I left the pork to braise for about 2 hours, occasionally rearranging the apple pieces to sit lower in the pot as they softened, and flipping the pork chops once. After removing the pork chops and slicing them, I turned the heat up again, to cook down the apple and leek mixture for a few more minutes. I strained the apple-leek solids out to serve on top of the pork.

While the pork rested, I mixed up a batch apple Sazerac cocktails for our guests, which we served right before the food was brought to the table. The cocktails’ offered a perfect introduction to the pork, which was sweet and fruity with a hint of anisette.

Apple Leek Pork Chops:

3 lbs thick cut pork chops
2 leeks
4 apples
2 tbsp olive oil

For marinade:
1 cup whiskey
1/2 cup sel gris
1 tbsp fennel seed
1 tbsp crushed red pepper
2 oz. Pernod

Combine all marinade ingredients and cover pork for 12-24 hours. Chop leek whites and sautée in olive oil in large pot. Push leeks to side and sear each pork chop on both sides, 2-3 minutes a side. Chop apples into 1/2 inch pieces. Stand pork chops on edge and fill pot with apples. Add a few ounces of water and cover. Cook over low heat for 2 hours, turning pork chops once. Remove pork chops and increase heat. Cook leeks and apples an additional 10 minutes. Serve strained apples and leeks over pork.

Apple Sazerac Cocktail:

2 oz. apple infused rye whiskey*
1 tsp. 2:1 simple syrup**
2 dashes Peychaud’s bitters
Pernod rinse
1 apple wedge

Rinse glass with Pernod and place apple wedge at bottom of glass. In a cocktail shaker, combine rye, simple syrup and bitters. Stir with ice for 15 seconds. Strain over apple and serve.

Apple Sazerac Cocktail

* Soak chopped apple in 12 oz whiskey for 24 hours. Muddle apples to release juices. Strain into a clean bottle for storage.

** Combine 1/2 cup sugar with 1/4 cup water and cook over low heat until sugar is dissolved and mixture begins to boil. Let cool and refrigerate.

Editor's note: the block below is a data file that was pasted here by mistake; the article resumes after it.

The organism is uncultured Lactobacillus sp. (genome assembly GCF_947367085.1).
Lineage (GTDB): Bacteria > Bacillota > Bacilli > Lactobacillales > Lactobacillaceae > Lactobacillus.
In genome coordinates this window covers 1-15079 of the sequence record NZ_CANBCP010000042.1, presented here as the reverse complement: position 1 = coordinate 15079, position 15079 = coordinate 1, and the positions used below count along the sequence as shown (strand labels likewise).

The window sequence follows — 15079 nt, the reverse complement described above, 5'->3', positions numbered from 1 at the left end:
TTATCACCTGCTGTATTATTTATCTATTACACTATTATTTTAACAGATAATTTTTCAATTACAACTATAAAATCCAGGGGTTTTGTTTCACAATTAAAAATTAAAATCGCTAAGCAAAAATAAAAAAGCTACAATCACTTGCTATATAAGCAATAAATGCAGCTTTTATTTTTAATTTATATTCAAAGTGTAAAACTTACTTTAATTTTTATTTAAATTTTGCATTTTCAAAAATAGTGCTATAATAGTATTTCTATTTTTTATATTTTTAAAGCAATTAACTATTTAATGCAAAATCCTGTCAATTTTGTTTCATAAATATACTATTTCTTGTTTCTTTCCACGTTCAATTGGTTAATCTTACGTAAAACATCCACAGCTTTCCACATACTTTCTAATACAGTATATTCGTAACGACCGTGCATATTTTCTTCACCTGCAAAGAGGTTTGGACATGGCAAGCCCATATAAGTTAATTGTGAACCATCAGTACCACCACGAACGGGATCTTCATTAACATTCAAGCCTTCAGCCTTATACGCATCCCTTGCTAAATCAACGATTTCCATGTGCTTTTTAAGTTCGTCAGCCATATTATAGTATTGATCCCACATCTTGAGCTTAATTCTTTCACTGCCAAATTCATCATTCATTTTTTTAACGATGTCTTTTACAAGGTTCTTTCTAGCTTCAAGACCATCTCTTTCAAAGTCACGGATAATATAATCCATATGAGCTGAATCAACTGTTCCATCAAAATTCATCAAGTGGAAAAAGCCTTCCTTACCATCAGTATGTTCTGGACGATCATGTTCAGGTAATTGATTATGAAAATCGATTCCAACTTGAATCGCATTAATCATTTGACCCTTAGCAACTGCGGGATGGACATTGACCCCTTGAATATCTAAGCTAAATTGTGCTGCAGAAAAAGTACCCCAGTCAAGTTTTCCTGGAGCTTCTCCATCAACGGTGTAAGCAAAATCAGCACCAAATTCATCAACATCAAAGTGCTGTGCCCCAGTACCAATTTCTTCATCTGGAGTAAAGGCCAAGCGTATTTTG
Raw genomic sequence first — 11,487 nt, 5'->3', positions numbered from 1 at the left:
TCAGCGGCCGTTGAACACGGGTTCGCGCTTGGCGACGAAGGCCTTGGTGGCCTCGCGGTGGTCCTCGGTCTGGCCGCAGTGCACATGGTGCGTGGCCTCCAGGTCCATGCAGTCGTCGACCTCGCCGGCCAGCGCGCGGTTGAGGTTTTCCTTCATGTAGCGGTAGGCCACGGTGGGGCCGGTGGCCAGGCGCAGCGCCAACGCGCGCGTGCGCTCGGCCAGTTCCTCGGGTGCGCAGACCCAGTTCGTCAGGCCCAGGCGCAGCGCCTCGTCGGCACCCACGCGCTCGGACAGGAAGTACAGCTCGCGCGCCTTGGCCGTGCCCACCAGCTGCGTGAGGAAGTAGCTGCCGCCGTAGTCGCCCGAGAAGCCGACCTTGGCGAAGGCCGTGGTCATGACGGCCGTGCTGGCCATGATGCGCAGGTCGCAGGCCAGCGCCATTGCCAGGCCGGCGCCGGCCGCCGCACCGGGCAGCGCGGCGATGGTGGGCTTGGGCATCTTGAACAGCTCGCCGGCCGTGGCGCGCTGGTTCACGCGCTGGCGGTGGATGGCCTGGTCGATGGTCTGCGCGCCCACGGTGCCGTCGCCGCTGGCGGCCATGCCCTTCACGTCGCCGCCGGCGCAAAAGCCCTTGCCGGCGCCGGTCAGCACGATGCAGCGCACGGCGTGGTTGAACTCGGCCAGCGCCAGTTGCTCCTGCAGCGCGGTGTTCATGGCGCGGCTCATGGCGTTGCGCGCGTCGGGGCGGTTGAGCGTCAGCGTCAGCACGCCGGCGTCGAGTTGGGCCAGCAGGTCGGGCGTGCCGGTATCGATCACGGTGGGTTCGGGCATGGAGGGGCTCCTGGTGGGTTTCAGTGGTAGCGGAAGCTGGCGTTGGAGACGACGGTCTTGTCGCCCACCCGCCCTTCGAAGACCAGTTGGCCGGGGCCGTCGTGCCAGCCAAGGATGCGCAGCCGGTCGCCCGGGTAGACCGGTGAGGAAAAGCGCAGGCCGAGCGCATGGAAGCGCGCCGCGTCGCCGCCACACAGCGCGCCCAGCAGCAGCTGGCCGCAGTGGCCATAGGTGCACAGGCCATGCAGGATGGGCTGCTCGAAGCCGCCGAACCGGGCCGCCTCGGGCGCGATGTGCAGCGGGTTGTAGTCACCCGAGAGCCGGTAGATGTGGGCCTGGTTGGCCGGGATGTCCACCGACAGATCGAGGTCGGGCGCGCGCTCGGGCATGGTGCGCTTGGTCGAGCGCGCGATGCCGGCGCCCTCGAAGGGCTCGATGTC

52 Foods Week Five: Carrots

This week I had intended to cover fennel, but my fennel went bad before I could put something together. Instead I turned to some carrots that were leftover from an earlier meal. Since I hadn’t planned on using these for Fifty Two Foods, I neglected to get the name of the Farmers’ Market Booth we got them from.


A few months ago, I made my first batch of pickled carrots, and I was extremely pleased with the way they turned out. I mostly ate the carrots whole as snacks or palate cleansers at the end of a salmon dinner, but I also tried them in a sandwich, where they added a fantastic zing. I decided to make some carrots especially for sandwiches, and sliced them before pickling so they would be ready to go right out of the jar.

My pickling recipe is still a bit of a work in progress. I wanted the carrots to come out nice and spicy, so this recipe is really heavy on pepper—both black peppercorns and ground cayenne. It also has mustard seed, ground coriander, juniper berries and a bay leaf.

Pickling Spices

I toasted the spices in a sauce pot over medium-low heat, until they were nice and fragrant. Then I added equal parts water and white vinegar, along with some salt and sugar, and turned the heat up to get it all boiling.

Toasting the Spices

After the mixture boiled, I poured it over the sliced carrots in a canning jar, then let it cool for about 45 minutes before putting the lid on and placing them in the fridge. These should keep one to two weeks in the refrigerator.

The sandwich I mentioned earlier was a fig and chèvre grilled sandwich, with sliced pickled carrots in the middle. I used a tasty Dalmatia fig spread, which I’ve seen in many grocery stores, and a nice Sonoma made chèvre from Laura Chenel.

FIg Spread, Carrots and Goat Cheese

Butter the backsides of two slices of bread, and then spread chèvre on one slice and the fig spread on the other. Place a layer of carrot slices in the middle, then grill in a panini maker or in a skillet. The spiciness of the carrots plays really well with the sweetness of the fig, and the smooth, cool flavor of the chèvre brings it all together. You may want a second sandwich, so make sure you pickle enough carrots.

Grilled Goat Cheese with Fig Spread and Pickled Carrots

Pickled Carrots:

Scrubbed and sliced carrots
1 tbsp. mustard seed
1 tbsp. ground coriander
2 tbsp. black peppercorns
1 tsp. cayenne pepper
2 tsp. juniper berries.
1 bay leaf
1 1/3 cup vinegar
1 1/3 cup water
2 tbsp. salt
3 tbsp. sugar